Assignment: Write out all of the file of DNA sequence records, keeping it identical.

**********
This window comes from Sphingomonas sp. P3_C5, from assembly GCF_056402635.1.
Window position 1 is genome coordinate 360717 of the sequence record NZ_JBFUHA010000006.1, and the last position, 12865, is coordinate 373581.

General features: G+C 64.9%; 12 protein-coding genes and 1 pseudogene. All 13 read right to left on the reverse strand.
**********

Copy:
This window comes from Sphingomonas sp. P3_C5, from assembly GCF_056402635.1.
Window position 1 is genome coordinate 360717 of the sequence record NZ_JBFUHA010000006.1, and the last position, 12865, is coordinate 373581.

General features: G+C 64.9%; 12 protein-coding genes and 1 pseudogene. All 13 read right to left on the reverse strand.